Yes, yes, we understand it’s about providing enough time for soft landings, soft options and bringing everyone with us on the journey of vision and discovery, driven only by a pure market mechanism of free choice and self determination, no responsible adult in sight.
[Don’t we all wish we could afford such a luxury? Just like living in an episode of The OC.]
During the BEMP coffee breaks seditious movements were afoot, such as one by a highly influential person who said, wasn’t it time to toughen up mandatory disclosure, not soften it; wasn’t it time to mandate energy standards?
The other growing voice at BEMP was local government, represented strongly by people such as urban design advocate Bill Chandler and City of Sydney’s chief executive officer Monica Barone, flanked by Graham Jahn, a former Australian Institute of Architects president and now director of city planning and regulatory services at the council. (Jahn passed control ,and interest in, his former practice, now known as jaa, to his former associate director, Yarek Alexander, in July last year.)
Perhaps the local government contingent could, and should, be part of the BEMP contingent, currently made up of the Property Council of Australia, the Australian Institute of Architects, the Planning Institute of Australia, Consult Australia and the Green Building Council Australia.
This might help to resolve the perennial dilemma for developers – how to create certainty in the planning regime, highlighted by KPMG’s Jennifer Westacott, a former director general of the NSW Planning Department, as she outlined the Spotlight on Australian Cities report.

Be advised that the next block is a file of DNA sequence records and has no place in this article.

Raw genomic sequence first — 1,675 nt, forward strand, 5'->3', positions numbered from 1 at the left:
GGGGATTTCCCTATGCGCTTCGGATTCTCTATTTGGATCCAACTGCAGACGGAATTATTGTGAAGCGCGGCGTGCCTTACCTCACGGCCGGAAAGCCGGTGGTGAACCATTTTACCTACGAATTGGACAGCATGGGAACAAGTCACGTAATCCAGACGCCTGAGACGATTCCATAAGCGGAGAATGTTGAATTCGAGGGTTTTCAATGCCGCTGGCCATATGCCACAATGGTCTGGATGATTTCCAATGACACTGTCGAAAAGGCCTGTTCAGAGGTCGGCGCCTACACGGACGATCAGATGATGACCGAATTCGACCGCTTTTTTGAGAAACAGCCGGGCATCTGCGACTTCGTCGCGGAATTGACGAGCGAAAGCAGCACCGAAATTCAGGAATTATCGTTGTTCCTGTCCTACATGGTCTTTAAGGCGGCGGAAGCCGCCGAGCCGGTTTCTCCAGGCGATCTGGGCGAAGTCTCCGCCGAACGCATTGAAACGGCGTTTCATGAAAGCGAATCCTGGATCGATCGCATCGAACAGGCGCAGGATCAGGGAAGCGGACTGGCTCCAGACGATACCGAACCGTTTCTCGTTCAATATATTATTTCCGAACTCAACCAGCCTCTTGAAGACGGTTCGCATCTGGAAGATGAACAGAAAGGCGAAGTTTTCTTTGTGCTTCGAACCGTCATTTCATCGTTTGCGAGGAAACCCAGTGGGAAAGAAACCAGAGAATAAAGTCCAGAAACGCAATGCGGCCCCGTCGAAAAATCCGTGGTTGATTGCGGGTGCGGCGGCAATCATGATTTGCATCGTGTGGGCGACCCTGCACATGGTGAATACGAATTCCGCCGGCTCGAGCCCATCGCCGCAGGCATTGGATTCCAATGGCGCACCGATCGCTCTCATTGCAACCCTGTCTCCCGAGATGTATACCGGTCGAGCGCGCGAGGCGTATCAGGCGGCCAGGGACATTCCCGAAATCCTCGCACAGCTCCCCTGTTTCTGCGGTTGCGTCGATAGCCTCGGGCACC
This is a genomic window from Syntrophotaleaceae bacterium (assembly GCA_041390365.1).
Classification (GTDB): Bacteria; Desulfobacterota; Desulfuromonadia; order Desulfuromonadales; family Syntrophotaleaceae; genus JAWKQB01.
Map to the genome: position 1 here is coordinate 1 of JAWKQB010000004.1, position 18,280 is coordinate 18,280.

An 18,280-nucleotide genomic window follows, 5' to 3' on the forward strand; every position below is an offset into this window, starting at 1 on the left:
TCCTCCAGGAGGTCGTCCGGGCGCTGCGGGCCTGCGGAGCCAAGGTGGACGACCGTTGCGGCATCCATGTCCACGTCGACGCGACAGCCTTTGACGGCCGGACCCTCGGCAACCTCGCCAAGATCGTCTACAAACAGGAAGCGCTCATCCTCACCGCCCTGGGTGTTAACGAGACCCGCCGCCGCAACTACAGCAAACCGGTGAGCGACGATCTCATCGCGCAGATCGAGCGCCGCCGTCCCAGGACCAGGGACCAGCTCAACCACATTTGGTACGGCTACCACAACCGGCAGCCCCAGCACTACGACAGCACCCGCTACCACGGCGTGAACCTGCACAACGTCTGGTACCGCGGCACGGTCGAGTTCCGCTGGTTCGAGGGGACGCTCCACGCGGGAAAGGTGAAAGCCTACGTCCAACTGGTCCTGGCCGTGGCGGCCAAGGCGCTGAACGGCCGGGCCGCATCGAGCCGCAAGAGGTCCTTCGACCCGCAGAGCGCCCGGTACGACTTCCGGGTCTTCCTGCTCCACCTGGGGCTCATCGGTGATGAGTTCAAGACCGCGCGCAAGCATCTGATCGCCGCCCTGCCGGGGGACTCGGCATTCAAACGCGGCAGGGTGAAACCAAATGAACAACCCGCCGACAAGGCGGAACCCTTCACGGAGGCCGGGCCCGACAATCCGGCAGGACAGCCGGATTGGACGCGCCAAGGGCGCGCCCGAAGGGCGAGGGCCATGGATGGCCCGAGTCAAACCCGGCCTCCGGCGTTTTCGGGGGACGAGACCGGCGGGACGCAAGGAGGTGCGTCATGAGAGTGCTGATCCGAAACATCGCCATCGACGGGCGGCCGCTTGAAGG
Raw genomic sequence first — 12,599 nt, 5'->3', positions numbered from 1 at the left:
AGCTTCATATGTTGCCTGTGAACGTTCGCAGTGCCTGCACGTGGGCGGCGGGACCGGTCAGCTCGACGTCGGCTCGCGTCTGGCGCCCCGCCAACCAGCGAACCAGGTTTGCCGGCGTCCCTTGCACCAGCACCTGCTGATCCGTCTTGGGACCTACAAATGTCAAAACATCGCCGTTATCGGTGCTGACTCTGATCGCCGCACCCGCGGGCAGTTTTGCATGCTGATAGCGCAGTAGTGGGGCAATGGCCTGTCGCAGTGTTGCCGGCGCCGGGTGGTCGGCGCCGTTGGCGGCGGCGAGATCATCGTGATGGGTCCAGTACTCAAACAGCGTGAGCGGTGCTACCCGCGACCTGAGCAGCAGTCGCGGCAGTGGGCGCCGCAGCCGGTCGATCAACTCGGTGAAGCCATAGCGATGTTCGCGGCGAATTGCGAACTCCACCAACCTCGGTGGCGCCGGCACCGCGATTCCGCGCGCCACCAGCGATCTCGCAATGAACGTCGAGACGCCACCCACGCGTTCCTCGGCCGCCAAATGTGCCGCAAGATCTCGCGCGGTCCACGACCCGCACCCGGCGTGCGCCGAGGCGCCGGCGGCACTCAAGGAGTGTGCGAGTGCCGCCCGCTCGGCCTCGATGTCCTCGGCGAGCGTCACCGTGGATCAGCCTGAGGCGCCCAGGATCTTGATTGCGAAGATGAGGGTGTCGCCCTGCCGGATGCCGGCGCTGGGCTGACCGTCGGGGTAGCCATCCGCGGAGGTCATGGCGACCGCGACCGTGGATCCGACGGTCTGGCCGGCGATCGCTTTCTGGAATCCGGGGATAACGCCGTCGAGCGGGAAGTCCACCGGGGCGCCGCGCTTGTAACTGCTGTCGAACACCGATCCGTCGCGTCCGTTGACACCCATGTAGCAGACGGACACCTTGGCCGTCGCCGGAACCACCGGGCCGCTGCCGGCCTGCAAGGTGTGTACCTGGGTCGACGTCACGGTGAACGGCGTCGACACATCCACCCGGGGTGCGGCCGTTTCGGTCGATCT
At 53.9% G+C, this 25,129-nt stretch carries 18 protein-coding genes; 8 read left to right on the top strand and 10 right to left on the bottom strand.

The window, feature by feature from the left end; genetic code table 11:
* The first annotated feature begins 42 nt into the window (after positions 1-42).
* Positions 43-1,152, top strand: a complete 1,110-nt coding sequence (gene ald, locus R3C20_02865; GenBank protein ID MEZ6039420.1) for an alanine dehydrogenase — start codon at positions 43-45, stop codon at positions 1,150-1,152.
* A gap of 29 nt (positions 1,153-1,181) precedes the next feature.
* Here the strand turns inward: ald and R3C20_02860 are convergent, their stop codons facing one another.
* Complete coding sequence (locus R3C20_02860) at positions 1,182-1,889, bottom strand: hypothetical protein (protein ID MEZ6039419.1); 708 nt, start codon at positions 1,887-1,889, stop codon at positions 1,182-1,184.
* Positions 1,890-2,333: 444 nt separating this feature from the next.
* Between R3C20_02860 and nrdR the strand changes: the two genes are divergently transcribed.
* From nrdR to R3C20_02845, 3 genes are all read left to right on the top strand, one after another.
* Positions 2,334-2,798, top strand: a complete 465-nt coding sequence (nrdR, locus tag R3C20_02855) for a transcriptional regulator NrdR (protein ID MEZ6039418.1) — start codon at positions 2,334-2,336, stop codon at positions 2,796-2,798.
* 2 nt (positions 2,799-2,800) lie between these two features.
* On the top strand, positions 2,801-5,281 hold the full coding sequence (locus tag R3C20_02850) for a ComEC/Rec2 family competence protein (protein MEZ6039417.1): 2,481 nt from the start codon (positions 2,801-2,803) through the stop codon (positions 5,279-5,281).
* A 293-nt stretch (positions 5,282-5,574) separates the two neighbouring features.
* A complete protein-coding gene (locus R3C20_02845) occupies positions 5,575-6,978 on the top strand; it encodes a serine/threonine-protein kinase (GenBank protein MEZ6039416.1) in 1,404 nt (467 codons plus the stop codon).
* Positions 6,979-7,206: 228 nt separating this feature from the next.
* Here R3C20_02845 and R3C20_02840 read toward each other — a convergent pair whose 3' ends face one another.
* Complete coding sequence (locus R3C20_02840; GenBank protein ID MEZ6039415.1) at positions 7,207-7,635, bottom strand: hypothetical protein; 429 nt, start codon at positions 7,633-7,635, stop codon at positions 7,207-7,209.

Perhaps the engaging artistic presentations by Ken Maher, of Hassell, and Rob Adams of Melbourne City Council to explain their vision of the future of cities is a great place to start.
Suddenly any person on the street could see that a five-storey building fronting Nicholson Parade, Melbourne with landscaping out the front, and plenty of opportunities for interactive community and small-scale retail was going to be an improvement for the local quality of life, not a loss.
Which might have led Property Council chief executive officer Peter Verwer to mention in his summing up that the one thing that he thought was missing from the debate was technology.
He is so right. As an industry, everyone has been very busy shaping attitudes, policies, strategies and all those human things that lead to dramatic change. And maybe while we haven’t been looking, there have been huge strides in technology that can make energy savings, as well as alternative energy sourcing, much easier and cheaper.
Only this week we heard about a cheap plug-in switch that will automatically turn off a power circuit when there is no activity.
Similar strides are under way for the commercial building sector.
In the meantime, the technology that allows us to envision the future, instead of trying to understand charts and numbers and confusing blueprints, is the one that will turn around this sustainability challenge.
As Thinc Projects’ Elena Bondareva said at the Know Change network in Sydney a few weeks ago, what we need is a vision of a sustainable future that is not about loss and sacrifice – the things we need to give up – but one that is looks totally exciting, compelling; one that “I can’t wait to get to”.